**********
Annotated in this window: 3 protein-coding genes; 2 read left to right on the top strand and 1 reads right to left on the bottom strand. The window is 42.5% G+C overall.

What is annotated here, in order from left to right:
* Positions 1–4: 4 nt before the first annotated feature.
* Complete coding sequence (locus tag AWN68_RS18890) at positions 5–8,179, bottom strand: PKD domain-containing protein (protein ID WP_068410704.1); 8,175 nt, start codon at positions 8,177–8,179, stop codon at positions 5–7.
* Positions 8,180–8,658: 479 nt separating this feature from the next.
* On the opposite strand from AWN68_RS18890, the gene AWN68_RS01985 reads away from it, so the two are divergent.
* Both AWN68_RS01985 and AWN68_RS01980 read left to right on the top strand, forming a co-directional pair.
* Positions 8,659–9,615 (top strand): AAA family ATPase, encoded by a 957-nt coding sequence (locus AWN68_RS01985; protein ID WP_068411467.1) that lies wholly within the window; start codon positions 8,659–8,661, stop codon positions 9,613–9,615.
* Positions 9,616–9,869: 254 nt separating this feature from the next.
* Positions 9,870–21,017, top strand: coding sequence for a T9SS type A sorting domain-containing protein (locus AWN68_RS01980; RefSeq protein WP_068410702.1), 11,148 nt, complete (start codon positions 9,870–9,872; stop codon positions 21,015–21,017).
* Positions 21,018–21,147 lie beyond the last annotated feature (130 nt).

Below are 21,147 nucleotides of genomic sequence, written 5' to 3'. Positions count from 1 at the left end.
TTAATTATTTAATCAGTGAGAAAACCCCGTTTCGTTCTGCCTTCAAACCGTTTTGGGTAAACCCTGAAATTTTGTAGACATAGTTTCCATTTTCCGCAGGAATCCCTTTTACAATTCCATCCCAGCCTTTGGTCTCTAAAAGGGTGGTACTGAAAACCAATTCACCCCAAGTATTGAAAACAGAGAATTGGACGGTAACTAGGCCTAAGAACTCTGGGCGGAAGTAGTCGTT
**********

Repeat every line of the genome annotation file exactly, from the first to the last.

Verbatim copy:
Annotated in this window: 3 protein-coding genes; 2 read left to right on the top strand and 1 reads right to left on the bottom strand. The window is 42.5% G+C overall.

What is annotated here, in order from left to right:
* Positions 1–4: 4 nt before the first annotated feature.
* Complete coding sequence (locus tag AWN68_RS18890) at positions 5–8,179, bottom strand: PKD domain-containing protein (protein ID WP_068410704.1); 8,175 nt, start codon at positions 8,177–8,179, stop codon at positions 5–7.
* Positions 8,180–8,658: 479 nt separating this feature from the next.
* On the opposite strand from AWN68_RS18890, the gene AWN68_RS01985 reads away from it, so the two are divergent.
* Both AWN68_RS01985 and AWN68_RS01980 read left to right on the top strand, forming a co-directional pair.
* Positions 8,659–9,615 (top strand): AAA family ATPase, encoded by a 957-nt coding sequence (locus AWN68_RS01985; protein ID WP_068411467.1) that lies wholly within the window; start codon positions 8,659–8,661, stop codon positions 9,613–9,615.
* Positions 9,616–9,869: 254 nt separating this feature from the next.
* Positions 9,870–21,017, top strand: coding sequence for a T9SS type A sorting domain-containing protein (locus AWN68_RS01980; RefSeq protein WP_068410702.1), 11,148 nt, complete (start codon positions 9,870–9,872; stop codon positions 21,015–21,017).
* Positions 21,018–21,147 lie beyond the last annotated feature (130 nt).

Below are 21,147 nucleotides of genomic sequence, written 5' to 3'. Positions count from 1 at the left end.
TTAATTATTTAATCAGTGAGAAAACCCCGTTTCGTTCTGCCTTCAAACCGTTTTGGGTAAACCCTGAAATTTTGTAGACATAGTTTCCATTTTCCGCAGGAATCCCTTTTACAATTCCATCCCAGCCTTTGGTCTCTAAAAGGGTGGTACTGAAAACCAATTCACCCCAAGTATTGAAAACAGAGAATTGGACGGTAACTAGGCCTAAGAACTCTGGGCGGAAGTAGTCGTT